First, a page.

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VMWare's Virtual Appliance Showroom

Perhaps the easiest way to evaluate Linux and other open source applications is by running them on top of Microsoft Windows. Virtually.

There's no mess and no installation, and you can still run Windows in the background. And there are hundreds of applications to choose from. All for free.

Think all this comes from an open source vendor? Think again. It's all thanks to VMware.

"The thinking was that enterprise software is becoming increasingly complex, and 25 to 30 percent of the time is spent configuring software for evals or for production use, and that's just a waste of our time," Srinivas Krishnamurti, director of product management, told internetnews.com.

"What if we could enable ISVs to preinstall on a virtual machine and just distribute that?"

Last June, VMware launched the VMTN Virtual Appliances Directory with just six virtual appliances. And now, just over a year later, the number has skyrocketed to over 300.

Want to run the latest version of Ubuntu Linux or maybe try out the Debian/Solaris hybrid Nexanta?

It's all in the VMTN Virtual Appliances Directory.

The jump from 6 to 300 virtual machines didn't occur gradually. There was a flash point.

"What turned the corner with the virtual appliances and them taking off was the release of the VMware player," Krishnamurti said.

The free VMware player was launched in December and provides a run-time environment for running virtual machines.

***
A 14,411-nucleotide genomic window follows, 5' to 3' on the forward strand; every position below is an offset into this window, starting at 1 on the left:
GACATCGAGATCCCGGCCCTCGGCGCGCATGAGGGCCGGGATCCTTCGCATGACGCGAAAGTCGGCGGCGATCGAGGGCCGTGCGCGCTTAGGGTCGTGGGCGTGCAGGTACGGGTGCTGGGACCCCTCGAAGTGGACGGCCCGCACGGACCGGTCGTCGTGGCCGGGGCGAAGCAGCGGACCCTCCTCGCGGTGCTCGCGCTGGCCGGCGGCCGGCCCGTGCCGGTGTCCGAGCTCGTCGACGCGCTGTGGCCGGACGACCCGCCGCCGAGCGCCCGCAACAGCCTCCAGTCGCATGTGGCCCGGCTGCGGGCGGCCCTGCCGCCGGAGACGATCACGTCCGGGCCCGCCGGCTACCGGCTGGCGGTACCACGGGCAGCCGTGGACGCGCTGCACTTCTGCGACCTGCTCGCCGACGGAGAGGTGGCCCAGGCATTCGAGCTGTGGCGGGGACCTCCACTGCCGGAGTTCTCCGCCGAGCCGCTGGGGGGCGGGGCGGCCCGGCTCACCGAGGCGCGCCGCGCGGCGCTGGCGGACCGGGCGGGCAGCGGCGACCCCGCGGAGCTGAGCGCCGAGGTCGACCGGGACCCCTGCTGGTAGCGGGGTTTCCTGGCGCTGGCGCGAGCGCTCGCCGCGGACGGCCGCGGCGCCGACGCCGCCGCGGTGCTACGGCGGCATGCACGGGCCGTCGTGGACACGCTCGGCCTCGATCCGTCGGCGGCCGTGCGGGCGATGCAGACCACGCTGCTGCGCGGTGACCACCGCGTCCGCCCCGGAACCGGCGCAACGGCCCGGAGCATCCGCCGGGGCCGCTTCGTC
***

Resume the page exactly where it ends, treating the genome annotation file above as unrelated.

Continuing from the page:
It can't create virtual machines but if you get a virtual machine you can run it.

"Once we launched the player, we noticed that the community at large started creating interesting appliances," Krishnamurti said. "And saying 'Hey VMware can you host these on VMTN?' And so we started doing that."

As part of the VMware player launch, VMware created a browser appliance that has now been downloaded 500,000 times according to Krishnamurti.

The browser appliance enables a user to browse the Web within the VMware player, which means that any malware encountered is unable to affect the underlying system.

Though there are many Linux and open source virtual machines on VMTN, VMware did not specifically target that space.

Krishnamurti said that with open source applications, the license makes them free. ISVs tend to tweak them, and so they just naturally gravitate toward a Linux strategy.

There are also many non-open source applications on VMTN.

Krishnamurti explained that some security vendors are now actually selling virtual appliances in addition to physical ones.

On the Linux and open source side of things though, the availability of free software from Linux appliance vendor rPath has helped the creation of the virtual machines.

Users of rPath Builder can freely build VMware images of open source applications that will play on the VMware player.

Krishnamurti noted that rPath was one of the first vendors to take advantage of the VMware virtual machine disk format specification, which became freely available in April.

Rpath has taken the spec and now writes code with it that spits out a VMware virtual machine.

Beyond just making it easier for those that may want to demo a Linux distro or run a secure virtual browser, virtual appliances may well serve to change the software distribution paradigm.

"It seems like such a waste of time when all you get is a stack of CDs and an install doc and then have a customer install it," Krishnamurti said.

"Time to value is important for both vendors, and customers and virtual appliances solve that problem pretty well."